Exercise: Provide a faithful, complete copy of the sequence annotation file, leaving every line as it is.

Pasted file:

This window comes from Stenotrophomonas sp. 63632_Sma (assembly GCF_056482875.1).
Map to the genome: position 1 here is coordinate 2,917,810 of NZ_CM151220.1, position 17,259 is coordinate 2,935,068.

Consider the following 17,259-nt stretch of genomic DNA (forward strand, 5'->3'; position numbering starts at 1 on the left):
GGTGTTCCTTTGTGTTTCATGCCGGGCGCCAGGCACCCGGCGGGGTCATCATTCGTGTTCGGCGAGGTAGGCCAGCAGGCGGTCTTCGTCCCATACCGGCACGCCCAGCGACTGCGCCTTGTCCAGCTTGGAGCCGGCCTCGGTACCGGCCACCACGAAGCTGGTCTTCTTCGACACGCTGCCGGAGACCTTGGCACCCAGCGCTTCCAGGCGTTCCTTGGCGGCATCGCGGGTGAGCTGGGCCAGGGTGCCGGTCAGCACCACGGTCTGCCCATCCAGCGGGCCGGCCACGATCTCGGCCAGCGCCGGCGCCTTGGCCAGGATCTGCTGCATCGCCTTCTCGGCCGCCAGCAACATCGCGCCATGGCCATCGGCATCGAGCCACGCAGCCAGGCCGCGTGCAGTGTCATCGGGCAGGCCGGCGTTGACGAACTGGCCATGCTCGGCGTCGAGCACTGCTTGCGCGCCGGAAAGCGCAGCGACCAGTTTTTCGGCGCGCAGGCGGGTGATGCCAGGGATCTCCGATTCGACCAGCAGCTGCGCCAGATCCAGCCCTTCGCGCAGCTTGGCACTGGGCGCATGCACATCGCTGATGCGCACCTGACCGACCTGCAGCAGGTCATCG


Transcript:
This window comes from Stenotrophomonas sp. 63632_Sma (assembly GCF_056482875.1).
Map to the genome: position 1 here is coordinate 2,917,810 of NZ_CM151220.1, position 17,259 is coordinate 2,935,068.

Consider the following 17,259-nt stretch of genomic DNA (forward strand, 5'->3'; position numbering starts at 1 on the left):
GGTGTTCCTTTGTGTTTCATGCCGGGCGCCAGGCACCCGGCGGGGTCATCATTCGTGTTCGGCGAGGTAGGCCAGCAGGCGGTCTTCGTCCCATACCGGCACGCCCAGCGACTGCGCCTTGTCCAGCTTGGAGCCGGCCTCGGTACCGGCCACCACGAAGCTGGTCTTCTTCGACACGCTGCCGGAGACCTTGGCACCCAGCGCTTCCAGGCGTTCCTTGGCGGCATCGCGGGTGAGCTGGGCCAGGGTGCCGGTCAGCACCACGGTCTGCCCATCCAGCGGGCCGGCCACGATCTCGGCCAGCGCCGGCGCCTTGGCCAGGATCTGCTGCATCGCCTTCTCGGCCGCCAGCAACATCGCGCCATGGCCATCGGCATCGAGCCACGCAGCCAGGCCGCGTGCAGTGTCATCGGGCAGGCCGGCGTTGACGAACTGGCCATGCTCGGCGTCGAGCACTGCTTGCGCGCCGGAAAGCGCAGCGACCAGTTTTTCGGCGCGCAGGCGGGTGATGCCAGGGATCTCCGATTCGACCAGCAGCTGCGCCAGATCCAGCCCTTCGCGCAGCTTGGCACTGGGCGCATGCACATCGCTGATGCGCACCTGACCGACCTGCAGCAGGTCATCG